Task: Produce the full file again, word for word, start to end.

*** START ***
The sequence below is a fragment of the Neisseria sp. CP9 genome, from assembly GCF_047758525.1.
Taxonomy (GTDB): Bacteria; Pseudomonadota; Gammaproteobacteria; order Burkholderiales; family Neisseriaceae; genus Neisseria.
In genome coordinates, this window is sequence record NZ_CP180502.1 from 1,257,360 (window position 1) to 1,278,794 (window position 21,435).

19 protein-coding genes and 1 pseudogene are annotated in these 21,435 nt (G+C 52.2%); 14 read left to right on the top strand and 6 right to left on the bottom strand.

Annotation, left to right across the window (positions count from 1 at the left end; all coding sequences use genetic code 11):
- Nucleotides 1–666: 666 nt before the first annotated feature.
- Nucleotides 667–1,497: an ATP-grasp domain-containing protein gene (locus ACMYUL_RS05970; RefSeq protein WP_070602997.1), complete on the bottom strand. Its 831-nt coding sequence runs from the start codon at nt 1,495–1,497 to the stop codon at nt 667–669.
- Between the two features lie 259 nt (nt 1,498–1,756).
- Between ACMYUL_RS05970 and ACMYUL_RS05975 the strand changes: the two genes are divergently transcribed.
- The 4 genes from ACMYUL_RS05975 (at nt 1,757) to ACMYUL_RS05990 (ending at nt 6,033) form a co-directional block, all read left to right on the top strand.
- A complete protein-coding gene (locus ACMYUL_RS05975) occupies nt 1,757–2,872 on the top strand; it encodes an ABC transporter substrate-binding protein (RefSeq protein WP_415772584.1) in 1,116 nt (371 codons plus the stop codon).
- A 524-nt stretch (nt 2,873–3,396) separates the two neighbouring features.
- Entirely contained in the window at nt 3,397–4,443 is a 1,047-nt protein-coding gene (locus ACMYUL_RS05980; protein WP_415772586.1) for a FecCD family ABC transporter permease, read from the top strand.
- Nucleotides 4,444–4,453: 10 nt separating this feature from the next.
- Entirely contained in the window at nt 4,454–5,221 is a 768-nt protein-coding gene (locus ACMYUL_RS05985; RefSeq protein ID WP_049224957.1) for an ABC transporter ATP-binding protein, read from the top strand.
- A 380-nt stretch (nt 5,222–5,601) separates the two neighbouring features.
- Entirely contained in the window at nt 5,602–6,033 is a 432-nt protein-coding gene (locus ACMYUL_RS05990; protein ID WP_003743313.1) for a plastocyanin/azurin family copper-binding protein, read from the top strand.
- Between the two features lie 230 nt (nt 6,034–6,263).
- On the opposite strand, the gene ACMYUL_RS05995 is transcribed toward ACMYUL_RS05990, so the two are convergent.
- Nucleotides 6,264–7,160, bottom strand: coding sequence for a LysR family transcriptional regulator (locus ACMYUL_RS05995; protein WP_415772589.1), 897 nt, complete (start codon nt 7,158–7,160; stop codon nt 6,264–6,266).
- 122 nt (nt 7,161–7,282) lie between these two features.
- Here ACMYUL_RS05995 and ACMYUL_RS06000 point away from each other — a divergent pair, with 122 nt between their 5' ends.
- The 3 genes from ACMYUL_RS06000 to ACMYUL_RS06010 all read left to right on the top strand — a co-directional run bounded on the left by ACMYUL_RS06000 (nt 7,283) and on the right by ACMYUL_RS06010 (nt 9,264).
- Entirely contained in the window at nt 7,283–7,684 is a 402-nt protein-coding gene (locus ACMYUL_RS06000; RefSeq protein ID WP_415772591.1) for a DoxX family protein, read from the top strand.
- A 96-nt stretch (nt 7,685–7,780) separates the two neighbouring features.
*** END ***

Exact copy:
The sequence below is a fragment of the Neisseria sp. CP9 genome, from assembly GCF_047758525.1.
Taxonomy (GTDB): Bacteria; Pseudomonadota; Gammaproteobacteria; order Burkholderiales; family Neisseriaceae; genus Neisseria.
In genome coordinates, this window is sequence record NZ_CP180502.1 from 1,257,360 (window position 1) to 1,278,794 (window position 21,435).

19 protein-coding genes and 1 pseudogene are annotated in these 21,435 nt (G+C 52.2%); 14 read left to right on the top strand and 6 right to left on the bottom strand.

Annotation, left to right across the window (positions count from 1 at the left end; all coding sequences use genetic code 11):
- Nucleotides 1–666: 666 nt before the first annotated feature.
- Nucleotides 667–1,497: an ATP-grasp domain-containing protein gene (locus ACMYUL_RS05970; RefSeq protein WP_070602997.1), complete on the bottom strand. Its 831-nt coding sequence runs from the start codon at nt 1,495–1,497 to the stop codon at nt 667–669.
- Between the two features lie 259 nt (nt 1,498–1,756).
- Between ACMYUL_RS05970 and ACMYUL_RS05975 the strand changes: the two genes are divergently transcribed.
- The 4 genes from ACMYUL_RS05975 (at nt 1,757) to ACMYUL_RS05990 (ending at nt 6,033) form a co-directional block, all read left to right on the top strand.
- A complete protein-coding gene (locus ACMYUL_RS05975) occupies nt 1,757–2,872 on the top strand; it encodes an ABC transporter substrate-binding protein (RefSeq protein WP_415772584.1) in 1,116 nt (371 codons plus the stop codon).
- A 524-nt stretch (nt 2,873–3,396) separates the two neighbouring features.
- Entirely contained in the window at nt 3,397–4,443 is a 1,047-nt protein-coding gene (locus ACMYUL_RS05980; protein WP_415772586.1) for a FecCD family ABC transporter permease, read from the top strand.
- Nucleotides 4,444–4,453: 10 nt separating this feature from the next.
- Entirely contained in the window at nt 4,454–5,221 is a 768-nt protein-coding gene (locus ACMYUL_RS05985; RefSeq protein ID WP_049224957.1) for an ABC transporter ATP-binding protein, read from the top strand.
- A 380-nt stretch (nt 5,222–5,601) separates the two neighbouring features.
- Entirely contained in the window at nt 5,602–6,033 is a 432-nt protein-coding gene (locus ACMYUL_RS05990; protein ID WP_003743313.1) for a plastocyanin/azurin family copper-binding protein, read from the top strand.
- Between the two features lie 230 nt (nt 6,034–6,263).
- On the opposite strand, the gene ACMYUL_RS05995 is transcribed toward ACMYUL_RS05990, so the two are convergent.
- Nucleotides 6,264–7,160, bottom strand: coding sequence for a LysR family transcriptional regulator (locus ACMYUL_RS05995; protein WP_415772589.1), 897 nt, complete (start codon nt 7,158–7,160; stop codon nt 6,264–6,266).
- 122 nt (nt 7,161–7,282) lie between these two features.
- Here ACMYUL_RS05995 and ACMYUL_RS06000 point away from each other — a divergent pair, with 122 nt between their 5' ends.
- The 3 genes from ACMYUL_RS06000 to ACMYUL_RS06010 all read left to right on the top strand — a co-directional run bounded on the left by ACMYUL_RS06000 (nt 7,283) and on the right by ACMYUL_RS06010 (nt 9,264).
- Entirely contained in the window at nt 7,283–7,684 is a 402-nt protein-coding gene (locus ACMYUL_RS06000; RefSeq protein ID WP_415772591.1) for a DoxX family protein, read from the top strand.
- A 96-nt stretch (nt 7,685–7,780) separates the two neighbouring features.